One of EMBL’s newest group leaders studies the fundamental processes that underlie how proteins organise the genome inside the cell
After a postdoctoral stint in Dresden at the Max Planck Institute of Molecular Cell Biology and Genetics and the Max Planck Institute for the Physics of Complex Systems, Thomas Quail joined EMBL as a group leader in November 2022. Motivated by a desire to understand how cells harness ‘collective behaviours’ to achieve the remarkable feat of genome self-organisation, Quail and his group bring a unique interdisciplinary approach to this question, using a combination of single-molecule techniques, quantitative imaging, and theoretical modelling. Here, he chats with us about his scientific journey, his early exposure to the wonders of music, and why EMBL is the right place to carry out his research.
Tell us about your research.
Our lab is interested in dissecting the physical and biochemical principles of genome self-organisation. It’s a classical problem in biology – how do you take an entire genome, roughly two metres or more in length, and package it into an intracellular organelle with a diameter of less than 10 microns? We are trying to understand how this remarkable process of self-organisation occurs by studying it at different length scales and using a variety of complementary approaches.
While the identity of the proteins involved in such processes has been known for some time, their collective behaviour – how they work together – has been more challenging to understand. In the lab, we are using eggs from Xenopuslaevis frogs as a model system to investigate this in the context of problems related to genome integrity and chromosomal structure. Our approach is to work across scales. We use molecular techniques to reconstitute intact nuclei in vitro, perform live imaging assays to see them in action, and then drill down using single-molecule biophysical approaches and use quantitative methods to gain a deeper understanding of the whole process.
How did you first become interested in genome self-organisation?
I first became interested in the problem during my postdoc, where I studied how collections of molecules work together in the context of transcription. My postdoctoral advisor Jan Brugués was really motivated to use physics to understand genome organisation, and this approach and the excitement in the lab about these ideas was contagious. Going back to my PhD days, I’ve always been very fascinated with self-organisation and collective behaviour, and, when I was thinking of scientific questions to address next, this really drew my attention.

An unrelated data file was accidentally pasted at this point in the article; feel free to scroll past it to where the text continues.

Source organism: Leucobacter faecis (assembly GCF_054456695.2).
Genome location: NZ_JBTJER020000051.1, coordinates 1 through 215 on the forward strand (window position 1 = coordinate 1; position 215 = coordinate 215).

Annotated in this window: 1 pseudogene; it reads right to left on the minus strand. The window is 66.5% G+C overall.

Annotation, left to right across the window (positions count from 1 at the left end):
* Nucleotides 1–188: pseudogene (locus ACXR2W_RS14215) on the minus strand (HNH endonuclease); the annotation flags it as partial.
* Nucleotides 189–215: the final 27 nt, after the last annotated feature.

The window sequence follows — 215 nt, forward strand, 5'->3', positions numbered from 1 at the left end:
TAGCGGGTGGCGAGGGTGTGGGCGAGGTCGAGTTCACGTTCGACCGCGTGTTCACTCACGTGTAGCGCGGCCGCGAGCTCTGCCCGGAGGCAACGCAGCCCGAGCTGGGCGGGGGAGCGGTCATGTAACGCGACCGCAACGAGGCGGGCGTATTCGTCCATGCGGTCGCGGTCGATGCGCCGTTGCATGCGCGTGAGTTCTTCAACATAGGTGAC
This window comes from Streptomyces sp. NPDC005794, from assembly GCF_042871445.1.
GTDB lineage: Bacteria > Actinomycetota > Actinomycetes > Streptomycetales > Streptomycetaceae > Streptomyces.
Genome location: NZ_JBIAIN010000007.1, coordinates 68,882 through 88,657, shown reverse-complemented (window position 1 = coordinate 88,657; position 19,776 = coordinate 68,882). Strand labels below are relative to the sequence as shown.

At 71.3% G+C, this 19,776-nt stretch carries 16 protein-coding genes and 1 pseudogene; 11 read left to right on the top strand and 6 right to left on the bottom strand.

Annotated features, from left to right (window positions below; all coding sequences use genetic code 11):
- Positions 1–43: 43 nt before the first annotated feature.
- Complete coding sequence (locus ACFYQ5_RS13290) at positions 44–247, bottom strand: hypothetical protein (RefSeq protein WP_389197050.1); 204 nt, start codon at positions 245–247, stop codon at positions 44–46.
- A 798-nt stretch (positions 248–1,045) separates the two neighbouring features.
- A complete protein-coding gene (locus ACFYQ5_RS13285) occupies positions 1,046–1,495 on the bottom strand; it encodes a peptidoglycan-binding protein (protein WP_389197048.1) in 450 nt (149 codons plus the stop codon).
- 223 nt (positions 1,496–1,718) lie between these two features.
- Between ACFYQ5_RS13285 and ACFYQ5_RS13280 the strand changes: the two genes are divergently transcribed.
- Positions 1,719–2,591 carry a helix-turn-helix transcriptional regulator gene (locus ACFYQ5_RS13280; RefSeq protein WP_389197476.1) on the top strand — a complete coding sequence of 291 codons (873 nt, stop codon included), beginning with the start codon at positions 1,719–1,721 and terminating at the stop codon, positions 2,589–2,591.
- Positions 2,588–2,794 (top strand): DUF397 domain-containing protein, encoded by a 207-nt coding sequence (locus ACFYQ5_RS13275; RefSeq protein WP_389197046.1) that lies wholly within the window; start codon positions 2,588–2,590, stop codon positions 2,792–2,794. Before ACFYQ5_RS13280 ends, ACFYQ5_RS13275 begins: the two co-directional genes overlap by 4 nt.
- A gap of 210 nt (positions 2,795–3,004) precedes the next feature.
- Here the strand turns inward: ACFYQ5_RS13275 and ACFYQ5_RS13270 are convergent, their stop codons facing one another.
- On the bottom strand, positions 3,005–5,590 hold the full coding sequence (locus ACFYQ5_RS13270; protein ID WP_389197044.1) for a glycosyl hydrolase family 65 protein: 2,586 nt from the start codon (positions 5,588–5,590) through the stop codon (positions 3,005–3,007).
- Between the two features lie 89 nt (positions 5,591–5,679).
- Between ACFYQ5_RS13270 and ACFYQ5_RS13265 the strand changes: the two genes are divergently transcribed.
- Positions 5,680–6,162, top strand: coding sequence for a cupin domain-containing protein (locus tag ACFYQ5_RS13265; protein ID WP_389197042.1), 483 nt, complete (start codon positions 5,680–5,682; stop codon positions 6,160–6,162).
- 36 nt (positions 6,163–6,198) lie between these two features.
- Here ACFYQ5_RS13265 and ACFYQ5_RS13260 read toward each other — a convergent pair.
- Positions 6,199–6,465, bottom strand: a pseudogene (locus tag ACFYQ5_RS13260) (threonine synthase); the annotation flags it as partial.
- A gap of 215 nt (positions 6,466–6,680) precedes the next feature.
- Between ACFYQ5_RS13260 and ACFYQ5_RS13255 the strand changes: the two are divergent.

What are some examples of collective behaviour in cells, and what makes them interesting?
Collective behaviour in living systems is not a new concept. First consider any complex system. It is typically made up of individual agents that can interact with each other. If you are looking at just two of these particles, the interactions may seem simple. But by increasing the numbers of agents or changing their geometry, the patterns that form can be very beautiful. This is something that has been known in physics for a long time, but they are also ubiquitous in living systems. Some examples are how molecular motors interact with microtubules leading to the generation of the mitotic spindle apparatus, or how flocks of birds form patterns in the air. These are on very different scales but are all examples of collective behaviour.
When did you first decide you wanted to become a scientist?
I grew up surrounded by a lot of music, and I wanted to follow that path for a long time. At some level, I feel like science and music are connected. But I initially felt drawn to the act of doing science when I joined the lab of my PhD advisor Leon Glass for a summer project. He was really excited about linking mathematics and biology. I was fascinated by this concept that you can describe highly complicated systems with simple models that can help you understand how it works. There’s also the fact that I like working on challenging problems; I think that drew me to science too.
What do you like to do when you are not in the lab?
These days I like to walk my dog. She’s a Romanian street dog who looks like a mini German Shepherd. I also enjoy exploring the forest around Heidelberg with my bike though the hills here are tough.
Can you tell us about a really satisfying or exciting moment from your scientific career?
So, this popular science idea of, let’s say, a light bulb suddenly turning on in your brain, or an apple falling on your head, or this lightning bolt of an interesting idea striking you from the middle of nowhere – that’s never been my experience, unfortunately. I think science proceeds more gradually, and with a lot of thought invested in problems over time. But I think there was a moment during my PhD, when I had made a prediction based on a simple model, and when we went back to the data, it matched perfectly. It was of course a very small moment, but deeply satisfying.
Why is EMBL the right place for your research?
Our work is highly interdisciplinary, and it requires expertise from different areas. I feel like that’s really valued at EMBL. This, in turn, allows one to be more creative. There is also a strong emphasis on imaging biological processes, which is quite relevant to my work. In my group we try to take good images, extract meaningful numbers, and then connect these numbers with ideas. EMBL really allows us to do all of these things at a very high level.